Washington (CNN) – President Obama is expected to nominate former Republican Sen. Chuck Hagel as the next Defense Secretary, sources familiar with the matter told CNN. The nomination is likely to occur early next week, other sources told CNN.
The White House told some senior members of Congress to expect the tapping of Hagel, according to a knowledgeable source. Another source with knowledge of the nomination called it "locked down."
Editor's note: Gloria Borger is CNN's chief political analyst, appearing regularly on shows such as "AC360˚," "The Situation Room" and "State of the Union."
Washington (CNN) - So I remember thinking, when Congress and President Obama concocted the supercommittee on the deficit - and the fiscal cliff as a last resort if all else failed - that it was a generally boneheaded, albeit necessary, idea.
Conceived in desperation as a way to come up with a deal to raise the debt ceiling (and pay our bills) in the summer of 2011, it seemed like the only way out: a way to agree to do what needed to be done in the short term and to force action in the long term on the bigger picture.
Washington (CNN) - Senator Dianne Feinstein, chairwoman of the Senate Intelligence Committee, told CNN CIA Director David Petraeus' resignation is "tragic for this human being" and for the country. "He loved the job, had a big design for the job," she said.
Feinstein also made the point that "people are going to say he's a scapegoat for Benghazi and that's absolutely false," referring to the controversy over the timeline of the terror attack at the U.S. mission in Libya that killed four Americans, including Ambassador Chris Stevens. "I know what the personal story is. It is not a cover up."
Washington (CNN) – In response to sagging battleground polls and criticism from some Republican party insiders, the Romney campaign – as part of its recalibration – intends to get more specific with its economic message, trying to reach out to the increasing number of voters who believe Mitt Romney doesn't understand their problems.
In interviews with senior Romney advisers and outsiders close to the campaign, the emerging strategy appears to boil down to a simple point: "We need to reassure Americans that Romney can fix things, and he (President Obama) can't," says one campaign insider. "Voters already believe Romney has a better chance of fixing the economy. We have to tell them just how it will be better for them."
Editor's note: Gloria Borger is CNN's chief political analyst, appearing regularly on shows such as "AC360˚" "The Situation Room," "John King, USA" and "State of the Union."
(CNN) - In watching Mitt Romney's painful - and self-destructive - gaffe about the "47 percenters," it at first seemed inexplicable, as if the man was writing off half of the electorate.
Never mind that the self-declared "victims" he's talking about include seniors (who actually voted Republican in 2010) and veterans (many of whom might be inclined to vote for the GOP). Or that they're also people who work hard and pay their payroll taxes, and might be getting some tax benefits for their children.
Washington (CNN) – Beth Myers has long been Mitt Romney's most trusted political adviser, so it's no surprise that he tasked her with the job of helping him find the right running mate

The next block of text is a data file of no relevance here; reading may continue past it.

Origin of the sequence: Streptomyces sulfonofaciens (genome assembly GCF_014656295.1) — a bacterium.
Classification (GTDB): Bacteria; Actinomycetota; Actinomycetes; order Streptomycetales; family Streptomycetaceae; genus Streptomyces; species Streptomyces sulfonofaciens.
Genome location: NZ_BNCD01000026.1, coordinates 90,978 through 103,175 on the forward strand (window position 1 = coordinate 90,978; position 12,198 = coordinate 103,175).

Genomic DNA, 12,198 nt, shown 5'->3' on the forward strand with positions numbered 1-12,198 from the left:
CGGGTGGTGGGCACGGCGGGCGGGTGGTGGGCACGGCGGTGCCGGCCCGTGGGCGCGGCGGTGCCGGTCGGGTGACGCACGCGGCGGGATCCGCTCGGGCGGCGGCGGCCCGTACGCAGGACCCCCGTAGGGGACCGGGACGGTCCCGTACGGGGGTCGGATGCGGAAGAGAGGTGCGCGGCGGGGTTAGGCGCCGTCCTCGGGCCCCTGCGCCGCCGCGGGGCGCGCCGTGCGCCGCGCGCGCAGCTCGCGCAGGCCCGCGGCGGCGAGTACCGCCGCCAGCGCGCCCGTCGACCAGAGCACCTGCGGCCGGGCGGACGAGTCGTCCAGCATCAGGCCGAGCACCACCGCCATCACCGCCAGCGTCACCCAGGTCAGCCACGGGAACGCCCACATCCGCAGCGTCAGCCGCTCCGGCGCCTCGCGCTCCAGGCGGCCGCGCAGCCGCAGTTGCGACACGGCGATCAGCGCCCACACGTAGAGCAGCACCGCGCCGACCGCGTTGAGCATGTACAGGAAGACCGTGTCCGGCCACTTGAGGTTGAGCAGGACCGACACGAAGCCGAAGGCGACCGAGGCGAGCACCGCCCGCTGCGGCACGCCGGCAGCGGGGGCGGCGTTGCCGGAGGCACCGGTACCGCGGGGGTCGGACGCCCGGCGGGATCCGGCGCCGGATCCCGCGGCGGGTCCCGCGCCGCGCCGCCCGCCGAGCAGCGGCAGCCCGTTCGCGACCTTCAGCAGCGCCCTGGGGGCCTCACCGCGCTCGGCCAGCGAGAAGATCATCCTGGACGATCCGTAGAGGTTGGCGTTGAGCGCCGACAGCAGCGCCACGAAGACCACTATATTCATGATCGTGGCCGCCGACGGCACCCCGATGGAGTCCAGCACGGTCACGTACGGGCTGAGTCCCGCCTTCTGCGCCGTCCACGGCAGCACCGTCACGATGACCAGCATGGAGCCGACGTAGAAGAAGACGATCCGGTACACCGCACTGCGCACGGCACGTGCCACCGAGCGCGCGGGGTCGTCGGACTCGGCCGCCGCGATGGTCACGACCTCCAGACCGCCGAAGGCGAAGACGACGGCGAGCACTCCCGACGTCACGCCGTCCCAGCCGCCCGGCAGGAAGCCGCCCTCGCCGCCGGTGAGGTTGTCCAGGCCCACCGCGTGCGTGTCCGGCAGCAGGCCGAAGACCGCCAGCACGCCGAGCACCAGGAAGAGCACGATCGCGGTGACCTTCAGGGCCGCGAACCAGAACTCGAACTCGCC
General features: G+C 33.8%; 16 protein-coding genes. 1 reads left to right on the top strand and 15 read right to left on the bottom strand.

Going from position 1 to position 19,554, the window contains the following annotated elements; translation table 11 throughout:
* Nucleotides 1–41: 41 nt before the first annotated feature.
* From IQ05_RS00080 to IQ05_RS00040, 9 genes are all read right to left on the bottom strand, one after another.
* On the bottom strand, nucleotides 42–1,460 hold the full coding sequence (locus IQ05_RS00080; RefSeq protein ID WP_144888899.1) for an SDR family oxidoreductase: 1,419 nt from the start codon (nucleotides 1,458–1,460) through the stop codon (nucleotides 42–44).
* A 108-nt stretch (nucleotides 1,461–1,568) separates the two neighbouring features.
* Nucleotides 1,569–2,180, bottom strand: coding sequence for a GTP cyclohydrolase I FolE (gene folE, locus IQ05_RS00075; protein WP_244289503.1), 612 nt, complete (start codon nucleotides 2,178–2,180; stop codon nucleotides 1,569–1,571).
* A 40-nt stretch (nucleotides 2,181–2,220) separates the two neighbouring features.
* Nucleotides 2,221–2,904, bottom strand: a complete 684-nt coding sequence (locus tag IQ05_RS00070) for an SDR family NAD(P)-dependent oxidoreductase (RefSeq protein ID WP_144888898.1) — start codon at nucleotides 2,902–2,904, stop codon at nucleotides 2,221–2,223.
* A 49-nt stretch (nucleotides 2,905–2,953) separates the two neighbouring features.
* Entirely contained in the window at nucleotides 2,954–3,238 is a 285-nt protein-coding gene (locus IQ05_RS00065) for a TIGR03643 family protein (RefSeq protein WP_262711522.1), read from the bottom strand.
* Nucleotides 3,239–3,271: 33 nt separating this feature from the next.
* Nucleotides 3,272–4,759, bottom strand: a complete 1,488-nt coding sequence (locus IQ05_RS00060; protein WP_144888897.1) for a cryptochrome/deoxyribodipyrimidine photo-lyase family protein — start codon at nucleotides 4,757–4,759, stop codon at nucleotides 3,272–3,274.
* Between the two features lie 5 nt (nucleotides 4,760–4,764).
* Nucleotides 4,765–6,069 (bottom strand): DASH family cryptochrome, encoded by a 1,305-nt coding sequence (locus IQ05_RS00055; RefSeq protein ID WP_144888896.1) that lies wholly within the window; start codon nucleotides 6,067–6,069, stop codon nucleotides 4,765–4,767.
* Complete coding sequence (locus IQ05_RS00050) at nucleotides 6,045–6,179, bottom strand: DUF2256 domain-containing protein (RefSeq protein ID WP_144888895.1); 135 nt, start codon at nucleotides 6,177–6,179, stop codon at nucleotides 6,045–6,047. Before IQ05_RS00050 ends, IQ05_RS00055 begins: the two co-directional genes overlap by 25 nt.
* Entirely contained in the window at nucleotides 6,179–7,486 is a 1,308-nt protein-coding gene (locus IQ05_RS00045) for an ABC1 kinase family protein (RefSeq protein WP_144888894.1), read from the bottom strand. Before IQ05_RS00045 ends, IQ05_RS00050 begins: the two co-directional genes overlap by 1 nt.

In an exclusive interview with CNN earlier this week, Myers described to CNN what the process entailed.
(CNN) - A closer look at Rep. Paul Ryan from CNN Chief Political Analyst Gloria Borger.
Washington (CNN) – In the face of a barrage of negative ads about Bain Capital–as well as calls from Republicans for Mitt Romney to release more years of tax returns–expect the Romney campaign to launch a multipronged offensive to fight back.
There is some acknowledgement inside the campaign, according to sources, that the attacks by the Obama re-election team have begun to drive up Romney's negative ratings. While the national horserace numbers have not moved, there is a sense that the underlying numbers are showing some changes–and not in a good way.
Boston (CNN) – Senior advisers to Mitt Romney's campaign are calling the latest round of Bain attacks from Team Obama "an act of desperation" and "beyond the pale."
"Either they don't understand what they are talking about or they are completely reckless," a senior Romney adviser tells CNN.
Editor's note: Gloria Borger is CNN's chief political analyst, appearing regularly on shows such as "AC360°", "The Situation Room," "John King, USA" and "State of the Union."
(CNN) - As the presidential campaign veers off onto the Bain Capital ramp, the predictable arguments ensue: Is the turn simply a political attack meant to distract from bad economic news? (So says Mitt Romney). Or is it an important, valid argument at the heart of the contest? (So says President Barack Obama.)
Distill all the arguments down to an essential core, and they're really about one thing: experience. As in, does past experience matter? Is it an indicator of future behavior? Or of your values? And if you behaved one way at another job in your past, what does that tell us about how you would behave as president? Finally, should your previous experience (or lack of it) in any way disqualify you from the presidency?